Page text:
Minimally Invasive High Tibial Osteotomy Using a Patient-Specific Cutting Guide.
ABSTRACT: Medial opening wedge high tibial osteotomy (OW-HTO) is an excellent surgical option for patients with varus knee osteoarthritis. This article presents a technique of performing a minimally invasive OW-HTO using a patient-specific cutting guide (PSCG). Preoperative 3-dimensional planning with computed tomography imaging is essential. The correction parameters, the final plate position, as well as the 3-dimensional position of the hinge as well as wedge are verified preoperatively before the PSCG is produced. After exposure with an oblique incision over the posteromedial tibia, the hamstring tendons are released for later re-attachment and the medial collateral ligament is released slightly. The PSCG is then used to perform the OW-HTO with protection of the posterior neurovascular structures by a retractor placed posterior to the medial collateral ligament. The final fixation of the osteotomy is achieved with a low-profile locking plate and a femoral head allograft wedge.
Project description:Medial opening-wedge high tibial osteotomy (OW-HTO) is an excellent surgical option for patients with varus knee osteoarthritis. Medial collateral ligament (MCL) release and posterior neurovascular structure protection during OW-HTO are steps that often induce stress and nervousness during surgery, especially for surgeons in the earlier stages of their learning curve. While is it well-known that the MCL should be released during OW-HTO, the standard retraction techniques pose challenges in visualization and instrument placement in the surgical field. We present our technique, which illustrates an alternative method to manage the MCL and safely protect the neurovascular structures using a second and more posterior surgical window during OW-HTO.
Project description:PURPOSE:This study evaluated the medial joint stability after high tibial osteotomy (HTO) releasing the superficial medial collateral ligament (sMCL) without cutting and repairing. METHODS:Twenty-one patients who performed HTO were enrolled. After an L-shaped incision was made in the pes anserinus, the sMCL was released from the distal portion during surgery. After plate fixation, the sMCL was reattached and the pes anserinus was repaired underneath the plate. Plate removal was performed after 31.1?±?14.2?months. Before HTO, a valgus force of 40?N was exerted at extension for reference values. Before and after plate removal, a valgus force of 40?N was exerted at extension and at a flexion position of 20°. Medial stability was evaluated by measuring the joint line convergence angle (JLCA). RESULTS:The JLCAs in the extension state before HTO and plate removal were 1.64°?±?1.15° and 1.83°?±?1.36°, respectively; there was no significant difference (p?=?0.198). There was also no significant difference in JLCA before HTO and after plate removal (p?=?0.835). There was also no significant difference in JLCA before and after plate removal both at a knee extension and flexion position of 20° (p?=?0.348 and p?=?0.456, respectively). CONCLUSIONS:Releasing the sMCL without cutting and repairing the pes anserinus underneath the plate during medial open wedge HTO could facilitate the maintenance of medial joint stability.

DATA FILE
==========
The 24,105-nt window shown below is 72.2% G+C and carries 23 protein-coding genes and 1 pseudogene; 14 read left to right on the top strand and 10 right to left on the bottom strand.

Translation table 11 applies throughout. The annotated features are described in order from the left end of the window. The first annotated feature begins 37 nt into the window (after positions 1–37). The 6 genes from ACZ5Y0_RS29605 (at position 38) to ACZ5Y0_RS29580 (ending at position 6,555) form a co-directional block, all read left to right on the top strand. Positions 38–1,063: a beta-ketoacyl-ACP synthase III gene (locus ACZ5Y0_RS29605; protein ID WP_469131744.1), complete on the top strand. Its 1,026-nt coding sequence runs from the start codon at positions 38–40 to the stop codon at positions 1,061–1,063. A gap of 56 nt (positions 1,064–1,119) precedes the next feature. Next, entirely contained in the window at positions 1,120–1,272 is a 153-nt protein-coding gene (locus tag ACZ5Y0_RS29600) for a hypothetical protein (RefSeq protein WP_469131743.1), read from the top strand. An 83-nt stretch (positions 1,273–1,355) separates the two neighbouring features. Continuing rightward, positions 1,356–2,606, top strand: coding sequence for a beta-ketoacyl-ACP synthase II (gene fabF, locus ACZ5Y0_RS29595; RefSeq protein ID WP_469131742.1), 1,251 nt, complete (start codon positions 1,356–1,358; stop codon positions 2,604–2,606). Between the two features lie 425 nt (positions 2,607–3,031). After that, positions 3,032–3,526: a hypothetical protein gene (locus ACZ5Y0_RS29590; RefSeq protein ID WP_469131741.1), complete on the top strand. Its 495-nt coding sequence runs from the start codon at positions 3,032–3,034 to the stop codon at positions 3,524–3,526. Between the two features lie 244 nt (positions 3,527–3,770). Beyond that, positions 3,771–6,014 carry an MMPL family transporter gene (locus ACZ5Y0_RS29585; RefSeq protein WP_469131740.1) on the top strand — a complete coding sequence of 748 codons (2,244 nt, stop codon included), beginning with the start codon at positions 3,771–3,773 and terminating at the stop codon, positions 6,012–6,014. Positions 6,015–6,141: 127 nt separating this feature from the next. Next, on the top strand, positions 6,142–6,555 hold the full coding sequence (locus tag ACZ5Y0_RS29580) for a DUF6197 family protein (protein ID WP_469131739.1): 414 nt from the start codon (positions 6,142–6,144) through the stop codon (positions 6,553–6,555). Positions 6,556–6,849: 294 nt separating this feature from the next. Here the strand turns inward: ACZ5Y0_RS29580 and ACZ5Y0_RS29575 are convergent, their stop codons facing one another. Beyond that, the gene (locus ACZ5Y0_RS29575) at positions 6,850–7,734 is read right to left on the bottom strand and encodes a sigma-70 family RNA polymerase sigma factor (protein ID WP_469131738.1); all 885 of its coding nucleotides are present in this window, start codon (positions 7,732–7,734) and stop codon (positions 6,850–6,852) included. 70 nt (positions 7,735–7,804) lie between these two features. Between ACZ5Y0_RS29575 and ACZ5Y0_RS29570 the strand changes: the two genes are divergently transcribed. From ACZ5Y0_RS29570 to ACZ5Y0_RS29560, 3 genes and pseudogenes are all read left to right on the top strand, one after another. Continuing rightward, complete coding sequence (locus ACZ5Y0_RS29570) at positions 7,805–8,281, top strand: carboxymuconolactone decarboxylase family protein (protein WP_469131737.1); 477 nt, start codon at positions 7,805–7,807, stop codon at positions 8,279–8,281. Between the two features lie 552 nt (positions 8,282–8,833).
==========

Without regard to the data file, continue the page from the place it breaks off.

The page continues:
Project description:Open-wedge high tibial osteotomy (OW-HTO) is an effective surgical intervention for medial-compartment knee osteoarthritis. However, the osteotomized gap might be a disadvantage in OW-HTO because it can cause problems such as delayed bone union or loss of correction. These issues can be minimized by using autologous bone graft in the osteotomized gap, which is known to be the fastest and most clinically satisfactory gap filler. The primary mechanical stability of the osteotomy site in OW-HTO is essential for early weight bearing after surgery. Therefore, we introduce the combination of a cylindrical autologous bone grafting technique and a metallic block insertion for faster bone union and better primary stability of the site in OW-HTO. We expect that the described procedure will enable early postoperative weight bearing and, thereby, allow an early return to normal function.
Project description:Osteophytes are physiological bony outgrowths that develop at the margins of the articular surfaces during the progression of osteoarthritis; they are associated with active endochondral bone formation processes and expressions of various growth factors. We believe they could be a source of bone grafts as a result of a potentially strong osteoinductive effect. Moreover, osteophytes can be easily harvested by arthroscopy in patients undergoing open-wedge high tibial osteotomy (OW-HTO) for medial unicompartmental knee osteoarthritis. Therefore, we have been using osteophyte autografts for osteotomy gaps in OW-HTO with positive preliminary results indicating rapid bone healing of osteotomy sites. In this technical note, we introduce a technique for harvesting autologous osteophytes by arthroscopy and implanting them into the gap formed after OW-HTO. We expect that autologous osteophyte grafting can be a useful method for accelerating bone union and therefore enabling weight bearing from an early stage after surgery, which will lead to an early return to social activities.
Project description:High tibial osteotomy (HTO) is a commonly performed surgical procedure. Although it is well-known that the superficial medial collateral ligament (sMCL) should be released during HTO, there is still no agreement on performing its reattachment. Considering the function of the sMCL, after its release during HTO, increased medial joint instability may be expected. We present a technique for sMCL reattachment that prevents medial gapping development and maintains nearly native pressure on the medial compartment of the knee joint by matching the tension on the sMCL to the size of the osteotomy gap. This technique is suitable for any correction angle.